Were the Reasons for the Removal of Nikita Khrushchev as a Head of the Soviet Union Adequate?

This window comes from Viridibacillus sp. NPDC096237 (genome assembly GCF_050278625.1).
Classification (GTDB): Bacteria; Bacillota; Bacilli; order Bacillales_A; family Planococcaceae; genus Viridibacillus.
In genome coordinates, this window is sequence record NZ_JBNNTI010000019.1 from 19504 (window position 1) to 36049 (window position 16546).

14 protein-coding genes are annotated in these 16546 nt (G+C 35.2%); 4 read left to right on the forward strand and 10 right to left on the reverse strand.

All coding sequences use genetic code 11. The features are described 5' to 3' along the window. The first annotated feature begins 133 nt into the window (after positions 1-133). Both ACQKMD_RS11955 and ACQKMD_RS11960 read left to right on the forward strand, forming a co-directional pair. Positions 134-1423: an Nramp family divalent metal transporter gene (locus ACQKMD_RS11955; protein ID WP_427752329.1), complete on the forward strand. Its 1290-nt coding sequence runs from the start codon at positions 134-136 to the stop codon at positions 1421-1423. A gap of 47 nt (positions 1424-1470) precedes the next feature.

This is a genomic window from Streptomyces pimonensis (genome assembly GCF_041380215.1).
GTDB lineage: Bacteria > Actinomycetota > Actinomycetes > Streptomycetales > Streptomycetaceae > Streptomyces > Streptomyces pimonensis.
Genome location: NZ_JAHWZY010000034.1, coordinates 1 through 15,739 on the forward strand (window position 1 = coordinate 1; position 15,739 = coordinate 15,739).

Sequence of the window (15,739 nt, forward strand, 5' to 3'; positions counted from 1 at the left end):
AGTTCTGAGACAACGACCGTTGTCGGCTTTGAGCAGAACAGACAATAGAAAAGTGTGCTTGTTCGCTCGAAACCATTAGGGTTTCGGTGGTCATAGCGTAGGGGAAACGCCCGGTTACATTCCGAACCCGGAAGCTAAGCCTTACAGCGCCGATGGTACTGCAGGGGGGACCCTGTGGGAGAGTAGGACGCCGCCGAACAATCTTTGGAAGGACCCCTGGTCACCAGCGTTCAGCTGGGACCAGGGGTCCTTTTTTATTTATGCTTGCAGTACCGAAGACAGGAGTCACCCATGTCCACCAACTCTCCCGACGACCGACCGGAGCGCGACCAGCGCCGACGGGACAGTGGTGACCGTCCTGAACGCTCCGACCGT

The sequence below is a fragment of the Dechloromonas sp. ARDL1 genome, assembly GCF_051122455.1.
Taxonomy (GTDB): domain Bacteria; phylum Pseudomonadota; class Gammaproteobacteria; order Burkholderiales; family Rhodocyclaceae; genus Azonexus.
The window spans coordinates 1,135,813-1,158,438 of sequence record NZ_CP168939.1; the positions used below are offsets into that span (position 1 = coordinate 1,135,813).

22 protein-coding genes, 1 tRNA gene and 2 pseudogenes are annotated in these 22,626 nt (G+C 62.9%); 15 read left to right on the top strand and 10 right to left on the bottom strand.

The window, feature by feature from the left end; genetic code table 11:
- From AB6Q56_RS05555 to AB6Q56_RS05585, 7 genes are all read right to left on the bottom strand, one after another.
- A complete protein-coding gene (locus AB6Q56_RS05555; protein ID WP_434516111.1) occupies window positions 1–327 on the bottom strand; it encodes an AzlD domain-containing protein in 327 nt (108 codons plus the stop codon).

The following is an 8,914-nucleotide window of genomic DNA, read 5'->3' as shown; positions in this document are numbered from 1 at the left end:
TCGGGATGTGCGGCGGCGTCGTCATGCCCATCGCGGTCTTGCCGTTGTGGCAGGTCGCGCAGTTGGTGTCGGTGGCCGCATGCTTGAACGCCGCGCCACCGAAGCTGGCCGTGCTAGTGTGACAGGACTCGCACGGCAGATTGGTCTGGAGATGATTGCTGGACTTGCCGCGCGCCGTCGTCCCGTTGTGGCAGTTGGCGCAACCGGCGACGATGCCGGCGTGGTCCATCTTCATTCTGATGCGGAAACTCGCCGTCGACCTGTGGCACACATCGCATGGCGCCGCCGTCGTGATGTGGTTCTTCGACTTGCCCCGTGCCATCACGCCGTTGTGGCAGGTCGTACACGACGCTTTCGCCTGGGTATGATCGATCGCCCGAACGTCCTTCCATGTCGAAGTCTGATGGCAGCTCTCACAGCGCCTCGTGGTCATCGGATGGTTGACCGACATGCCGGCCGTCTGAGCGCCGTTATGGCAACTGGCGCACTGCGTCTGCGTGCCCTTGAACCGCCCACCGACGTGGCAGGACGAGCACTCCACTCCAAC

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Were the Reasons for the Removal of Nikita Khrushchev as a Head of the Soviet Union Adequate? Nikita Khrushchev became First secretary of the Communist Party in 1953 after Georgi Malenkov was forced to retire. Khrushchev’s methods were generally based on Marxism-Leninism, but still different from Stalin’s; he was not so extreme and violent in his politics. Khrushchev led the Soviet Union through the Cold War, and in 1964 he was accused by the Central Committee in erratic and cantankerous behavior regarding the international affairs of the SU (Hosking, Geoffrey). The exact accusations were connected to Khrushchev’s mishandling the Cuban Missile Crisis and failure in the agricultural sector of Soviet economy (Hosking, Geoffrey). For these accusations Nikita Khrushchev spent seven years under house arrest. Did the Central Committee propose adequate reasons for the removal of the First Secretary considering the fact that Khrushchev had worked for the development of the SU in a lot of aspects that were not mentioned by his accusers? Khrushchev had indeed put the SU into danger during the Cuban Missile Crisis, but his economical reforms were considerably successful for the country’s economy. Khrushchev shocked the world by delivering his famous speech in 1956 in which he brought down the “cult of the personality” of Stalin. The First Secretary revealed a hidden letter written by Lenin containing criticism against Stalin. Khrushchev denounced the Father of Communism by talking of his violent rules and practices and especially the purges that Stalin used to get rid of his political enemies("Khrushchev's "Secret Speech,"). According to the speech Stalin had established “dictatorship and terror,” and Khrushchev accused him of “violations of the Socialist legality.” The effects of the de-Stalinization showed that the people from the Soviet Camp were not ready
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